Top Pollsters Admit: Third Parties Get the Shaft Because of Bias, Desire for Ratings

Created: 25 June, 2018
Updated: 21 November, 2022
5 min read

One of the biggest obstacles for any independent or third party candidate is being ignored by the polls. The media, debating commissions, and voters all look at polls to assess any race, and candidates who don’t appear in them struggle to seem relevant.

When a candidate does not appear in the polls, they can expect to be excluded from almost everything.

Two unusually strong third party candidates are currently running for governor of New York: Larry Sharpe (Libertarian) and Howie Hawkins (Green). They have both been running well-organized campaigns for months, but polling companies are not including them in their surveys. Predictably, the media is mostly ignoring them.

When the Sharpe campaign grew frustrated with this and funded its own private poll at a cost of $5,000, they found some remarkable results: both Sharpe and Hawkins were sitting at roughly 5% each. That’s not winning, but its significant, and enough to have a real impact on the results.

It was a clear-cut example of polling organizations leaving out credible third party candidates even when their presence in the race was clearly important. I wanted to know why.

My colleague at News Growl, Patricia McConnell, and I contacted three polling organizations that cover New York State politics: Siena, Marist, and Quinnipiac, and asked them why Hawkins and Sharpe are being excluded. I was not confident we would get any replies, but I was pretty sure if we did we would just get a series of technical justifications. Perhaps including more than two options complicates statistical analysis, or maybe having candidates with vote shares smaller than the margin of error is problematic. I was expecting replies similar in tone to what I get from my accountant.

We did hear from two pollsters, Siena and Marist, and I was dead wrong about what they would say. To be honest, I was a bit shocked.

On the record, Siena admitted that they only cover Republicans or Democrats until late in the race. Their reasoning was the status of third party candidates are in “flux” until later in the race. That is exactly the opposite of reality. Third parties typically decide their candidate months before major parties, but they declined to alter their original comment.

It was a blatant case of institutional bias, but the honesty and straightforwardness was at least refreshing.

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But it was Marist’s answer, and the implications that followed from it, that really stunned me, however.

Marist Poll works with media partners like NBC and the Wall Street Journal, and those partners ultimately get to choose who gets included in the polls and who does not. When it comes to primary races, especially in the early stages, they choose candidates based on a “news judgment.”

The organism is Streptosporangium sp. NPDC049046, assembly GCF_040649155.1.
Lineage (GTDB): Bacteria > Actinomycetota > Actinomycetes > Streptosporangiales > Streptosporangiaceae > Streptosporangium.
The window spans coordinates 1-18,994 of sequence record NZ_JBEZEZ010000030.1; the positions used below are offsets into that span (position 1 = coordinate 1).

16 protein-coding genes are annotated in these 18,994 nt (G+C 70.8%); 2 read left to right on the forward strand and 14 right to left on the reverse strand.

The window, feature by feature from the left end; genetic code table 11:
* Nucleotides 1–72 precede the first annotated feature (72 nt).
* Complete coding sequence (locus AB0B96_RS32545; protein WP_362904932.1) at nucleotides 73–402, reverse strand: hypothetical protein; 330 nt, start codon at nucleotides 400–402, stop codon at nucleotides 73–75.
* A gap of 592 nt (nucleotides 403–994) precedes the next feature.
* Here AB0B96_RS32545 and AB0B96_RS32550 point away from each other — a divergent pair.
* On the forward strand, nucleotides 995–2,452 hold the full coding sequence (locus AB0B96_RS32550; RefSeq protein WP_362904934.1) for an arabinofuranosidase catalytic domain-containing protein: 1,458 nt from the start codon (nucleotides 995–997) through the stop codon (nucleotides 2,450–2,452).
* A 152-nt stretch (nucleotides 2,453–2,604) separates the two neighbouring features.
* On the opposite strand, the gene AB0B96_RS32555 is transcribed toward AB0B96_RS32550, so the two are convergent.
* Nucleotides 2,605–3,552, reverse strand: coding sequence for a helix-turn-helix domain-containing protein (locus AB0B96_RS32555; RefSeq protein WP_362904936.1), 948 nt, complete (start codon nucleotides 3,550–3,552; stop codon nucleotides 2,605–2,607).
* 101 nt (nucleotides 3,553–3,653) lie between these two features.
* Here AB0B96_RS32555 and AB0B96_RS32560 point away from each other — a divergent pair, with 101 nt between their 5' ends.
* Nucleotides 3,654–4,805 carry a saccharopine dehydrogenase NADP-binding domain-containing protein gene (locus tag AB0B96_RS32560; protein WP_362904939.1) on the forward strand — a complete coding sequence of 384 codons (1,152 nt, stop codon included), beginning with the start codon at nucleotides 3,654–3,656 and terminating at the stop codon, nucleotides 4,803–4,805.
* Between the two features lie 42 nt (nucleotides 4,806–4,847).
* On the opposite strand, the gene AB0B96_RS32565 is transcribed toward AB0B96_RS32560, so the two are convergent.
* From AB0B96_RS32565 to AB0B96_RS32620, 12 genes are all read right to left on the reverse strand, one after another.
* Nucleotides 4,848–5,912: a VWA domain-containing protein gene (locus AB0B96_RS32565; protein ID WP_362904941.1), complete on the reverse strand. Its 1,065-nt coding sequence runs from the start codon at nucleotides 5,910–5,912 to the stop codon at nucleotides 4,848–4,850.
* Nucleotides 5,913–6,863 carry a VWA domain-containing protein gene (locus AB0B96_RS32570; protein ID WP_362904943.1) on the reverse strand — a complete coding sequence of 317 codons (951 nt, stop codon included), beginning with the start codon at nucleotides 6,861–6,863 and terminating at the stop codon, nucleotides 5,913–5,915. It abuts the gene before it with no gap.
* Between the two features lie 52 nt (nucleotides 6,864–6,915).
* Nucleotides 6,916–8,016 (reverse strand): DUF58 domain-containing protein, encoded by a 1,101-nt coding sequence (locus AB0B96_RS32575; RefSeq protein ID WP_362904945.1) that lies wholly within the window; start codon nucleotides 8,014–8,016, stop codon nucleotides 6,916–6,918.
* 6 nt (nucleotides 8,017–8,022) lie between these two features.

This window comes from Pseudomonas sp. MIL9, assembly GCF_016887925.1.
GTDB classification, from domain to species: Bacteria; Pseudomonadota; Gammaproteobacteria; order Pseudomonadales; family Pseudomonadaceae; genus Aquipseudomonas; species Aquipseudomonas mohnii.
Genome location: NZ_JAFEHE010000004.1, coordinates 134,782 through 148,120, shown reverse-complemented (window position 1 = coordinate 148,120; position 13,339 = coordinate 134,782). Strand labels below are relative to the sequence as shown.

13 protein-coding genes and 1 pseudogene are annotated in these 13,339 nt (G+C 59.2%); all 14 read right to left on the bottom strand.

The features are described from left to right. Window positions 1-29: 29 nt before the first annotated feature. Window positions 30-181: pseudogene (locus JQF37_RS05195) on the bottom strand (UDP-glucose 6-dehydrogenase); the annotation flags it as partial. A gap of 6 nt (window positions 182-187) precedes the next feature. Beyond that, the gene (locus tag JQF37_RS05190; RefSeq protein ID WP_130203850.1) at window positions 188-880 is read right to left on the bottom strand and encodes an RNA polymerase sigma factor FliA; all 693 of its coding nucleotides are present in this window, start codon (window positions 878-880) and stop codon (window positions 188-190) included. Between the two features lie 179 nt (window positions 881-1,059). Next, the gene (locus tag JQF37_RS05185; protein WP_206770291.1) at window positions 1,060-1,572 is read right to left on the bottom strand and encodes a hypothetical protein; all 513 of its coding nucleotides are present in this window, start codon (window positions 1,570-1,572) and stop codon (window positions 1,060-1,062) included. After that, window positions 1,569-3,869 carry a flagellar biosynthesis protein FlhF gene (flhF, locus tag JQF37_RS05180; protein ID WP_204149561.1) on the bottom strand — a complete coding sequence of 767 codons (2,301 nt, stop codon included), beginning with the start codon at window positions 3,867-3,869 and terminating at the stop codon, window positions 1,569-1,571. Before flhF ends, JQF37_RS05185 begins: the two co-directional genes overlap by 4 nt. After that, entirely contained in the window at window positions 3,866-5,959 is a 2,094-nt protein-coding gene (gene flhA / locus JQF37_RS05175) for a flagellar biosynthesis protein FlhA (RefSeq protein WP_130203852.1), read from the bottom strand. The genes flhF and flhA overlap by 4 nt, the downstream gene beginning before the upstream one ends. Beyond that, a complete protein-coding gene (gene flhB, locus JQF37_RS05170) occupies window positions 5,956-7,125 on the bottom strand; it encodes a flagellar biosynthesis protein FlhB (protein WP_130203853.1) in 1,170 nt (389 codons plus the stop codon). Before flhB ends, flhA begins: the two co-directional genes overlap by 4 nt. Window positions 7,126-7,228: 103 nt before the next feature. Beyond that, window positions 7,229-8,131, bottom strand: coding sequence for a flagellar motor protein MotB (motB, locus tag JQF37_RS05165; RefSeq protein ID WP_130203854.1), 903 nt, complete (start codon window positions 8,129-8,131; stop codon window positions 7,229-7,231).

“News judgment” is another way of saying “newsworthy,” which is another way of saying how many people will want to watch or read a story. Newsworthiness is a legitimate journalistic concern, but it also sells newspapers and bumps up ratings.

A case in point is a Marist Poll from the last New York Governor’s race, published in March 2014. It includes head-to-head matchups between Mario Cuomo and three potential Republican opponents: Rob Astorino, Carl Paladino, and… wait for it… Donald Trump!

Yes, Donald Trump.

Did you know Donald Trump flirted with running for governor a year before he launched his presidential bid? One reason you may not have known was he withdrew before most people had had a chance to notice.

Trump actually withdrew on February 12, and the Marist Poll was conducted on March 6 - three weeks later. Despite Trump no longer being a candidate, Marist Poll (and their media partners) made the “news judgment” that he should still be included. It would be more interesting.

At the same time this poll was conducted, Howie Hawkins was pretty much a lock to win the Green Party nomination for governor. Thanks to his strong showing in the 2010 governor’s race, the Green Party had automatic ballot access in the 2014 race as well.

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Hawkins was not included in the poll, and struggled throughout his campaign to get the same media coverage that other parties received. He still went on to get 184,419 votes, or 4.8% - nearly triple his 2010 result.

Meanwhile, back in 2018, Hawkins is being excluded from polls yet again, but Sex & the City star Cynthia Nixon is getting plenty of attention. Despite not having secured a place on the Democratic primary ballot, nor any obvious qualifications to be a governor, she is being included in polls by all three groups we contacted. Television stars sells papers.

After we ran our News Growl special report on this story on Friday we asked Howie Hawkins for his thoughts. Here’s what he said:

The exclusion of third party candidates by polling organizations reflects the broader media bias against third parties. That bias underlines the media’s own preference to focus more on handicapping the candidates than reporting on their policy differences. Ironically, if the news media insisted on polling for support of third party candidates, whose votes clearly affect the chances of major party candidates, they would have more accurate reporting on the horse race.

Hawkins’ last point, that the media should have an interest in ensuring that third party and independent candidates are polled, is possibly a way through this current mess.

The media (and their partners like Marist Poll) are chasing ratings, not engaging in some sort of conspiracy to exclude candidates. If enough voters speak up and tell the media they want more accurate polling and then back up their words by changing the channel or not buying papers, they just might listen.

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